Perspective: Lee Marmon’s Contribution to American Cultureby Thomas H.J. Corbett
Like the gusts of wind that blow endlessly across the mesas, life in the desert southwest has stubbornly perpetuated itself. Cultures, however, have come and gone across the centuries. Many left only the barest vestiges of their ways as hints that their civilizations ever existed: A broken clay pot, a hunting tool, the eroded walls of a small community. However, Lee Marmon’s photographic genius has given the Laguna culture in New Mexico something different. It has given its members a lasting legacy of enduring value, not just as a people, but as individuals. From colorful Jeff Sousea’s unforgettable expression of pride in “White Man’s Moccasins” to demure Juanita Quicero’s graceful dignity in the photo that bears her name, Marmon has given the Laguna culture of yesteryear something that their forebears did not have: A legacy of faces and names that are truly human. That human face is Lee Marmon’s gift to his culture, and to us.
It's a human face that is honest, modest, and unassuming. It carries pride without pretension, humility without shame, and dignity without arrogance. The scars, the wrinkles, and the graying heads all remind us that there was once a time and place when Botox, dental implants, hairpieces, and extreme makeovers were not ingrained in our cultural consciousness. Look carefully at the faces in Marmon’s photos. Then look at your own. Notice a difference? They say as much about us as they do about themselves. Volumes, in fact, and they never knew that we even existed.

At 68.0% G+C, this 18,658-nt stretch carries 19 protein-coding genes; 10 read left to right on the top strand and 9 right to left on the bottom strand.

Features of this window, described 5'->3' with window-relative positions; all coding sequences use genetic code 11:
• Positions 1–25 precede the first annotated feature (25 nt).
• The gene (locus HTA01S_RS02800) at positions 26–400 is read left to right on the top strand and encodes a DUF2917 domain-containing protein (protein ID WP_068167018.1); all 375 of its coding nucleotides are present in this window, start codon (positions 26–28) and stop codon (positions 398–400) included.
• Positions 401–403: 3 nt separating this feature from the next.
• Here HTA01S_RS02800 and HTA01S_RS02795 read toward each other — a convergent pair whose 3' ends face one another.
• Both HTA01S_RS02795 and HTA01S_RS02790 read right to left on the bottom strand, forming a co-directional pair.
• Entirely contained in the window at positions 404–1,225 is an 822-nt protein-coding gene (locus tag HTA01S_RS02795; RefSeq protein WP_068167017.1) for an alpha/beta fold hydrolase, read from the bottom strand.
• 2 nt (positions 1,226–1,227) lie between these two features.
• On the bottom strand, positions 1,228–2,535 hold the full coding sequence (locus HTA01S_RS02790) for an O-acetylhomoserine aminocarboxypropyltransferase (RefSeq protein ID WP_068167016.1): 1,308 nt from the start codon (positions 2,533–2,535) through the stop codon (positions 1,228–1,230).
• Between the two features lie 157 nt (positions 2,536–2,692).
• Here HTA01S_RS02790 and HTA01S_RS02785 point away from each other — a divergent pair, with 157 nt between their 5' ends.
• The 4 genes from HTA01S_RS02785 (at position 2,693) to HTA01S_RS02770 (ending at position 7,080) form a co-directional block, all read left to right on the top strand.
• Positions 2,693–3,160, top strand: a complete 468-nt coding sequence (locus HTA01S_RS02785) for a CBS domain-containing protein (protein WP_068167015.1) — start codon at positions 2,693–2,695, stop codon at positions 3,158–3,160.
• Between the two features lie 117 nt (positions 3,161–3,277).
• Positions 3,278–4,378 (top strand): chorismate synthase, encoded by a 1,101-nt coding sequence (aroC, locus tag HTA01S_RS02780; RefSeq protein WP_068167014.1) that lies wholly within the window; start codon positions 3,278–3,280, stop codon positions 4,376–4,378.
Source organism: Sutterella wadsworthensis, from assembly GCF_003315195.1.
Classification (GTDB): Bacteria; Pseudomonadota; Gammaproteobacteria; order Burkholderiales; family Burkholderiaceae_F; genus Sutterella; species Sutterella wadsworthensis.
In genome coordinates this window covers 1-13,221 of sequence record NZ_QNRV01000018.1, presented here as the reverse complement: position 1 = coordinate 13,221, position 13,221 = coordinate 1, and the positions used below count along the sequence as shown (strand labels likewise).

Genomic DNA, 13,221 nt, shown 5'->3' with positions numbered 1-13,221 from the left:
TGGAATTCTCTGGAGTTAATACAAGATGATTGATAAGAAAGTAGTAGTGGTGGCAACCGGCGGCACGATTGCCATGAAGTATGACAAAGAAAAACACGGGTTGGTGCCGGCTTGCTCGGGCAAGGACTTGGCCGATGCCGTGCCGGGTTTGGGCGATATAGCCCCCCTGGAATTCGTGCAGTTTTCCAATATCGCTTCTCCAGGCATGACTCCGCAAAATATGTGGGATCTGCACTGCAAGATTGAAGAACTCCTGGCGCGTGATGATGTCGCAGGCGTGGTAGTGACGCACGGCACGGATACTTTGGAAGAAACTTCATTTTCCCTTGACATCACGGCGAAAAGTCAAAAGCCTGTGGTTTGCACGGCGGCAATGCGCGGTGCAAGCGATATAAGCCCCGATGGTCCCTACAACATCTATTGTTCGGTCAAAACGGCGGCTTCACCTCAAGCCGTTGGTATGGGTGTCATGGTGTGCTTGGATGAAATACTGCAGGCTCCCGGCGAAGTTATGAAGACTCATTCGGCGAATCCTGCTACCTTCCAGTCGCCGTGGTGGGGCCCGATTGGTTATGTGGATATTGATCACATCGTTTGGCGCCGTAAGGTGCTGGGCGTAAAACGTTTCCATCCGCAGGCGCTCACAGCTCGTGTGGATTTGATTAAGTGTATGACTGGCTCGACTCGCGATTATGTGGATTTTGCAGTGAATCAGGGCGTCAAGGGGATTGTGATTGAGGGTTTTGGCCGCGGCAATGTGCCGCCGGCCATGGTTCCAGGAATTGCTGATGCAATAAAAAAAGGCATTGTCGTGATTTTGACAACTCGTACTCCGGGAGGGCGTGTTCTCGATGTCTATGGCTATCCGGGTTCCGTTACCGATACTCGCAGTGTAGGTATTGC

It was 1947 when 22 year old Lee Marmon returned home to his birthplace in New Mexico’s Laguna pueblo from his wartime tour of duty in Alaska. Young, creative, and full of energy, he discovered his budding interest in photography when he bought a new, professional quality Speed Graphic camera. It was the Cadillac of cameras in those days, but its design reflected the depth of his devotion to his craft. He snapped a few pictures. They weren't perfect, but it was enough to convince the young Marmon that he had found his life's calling.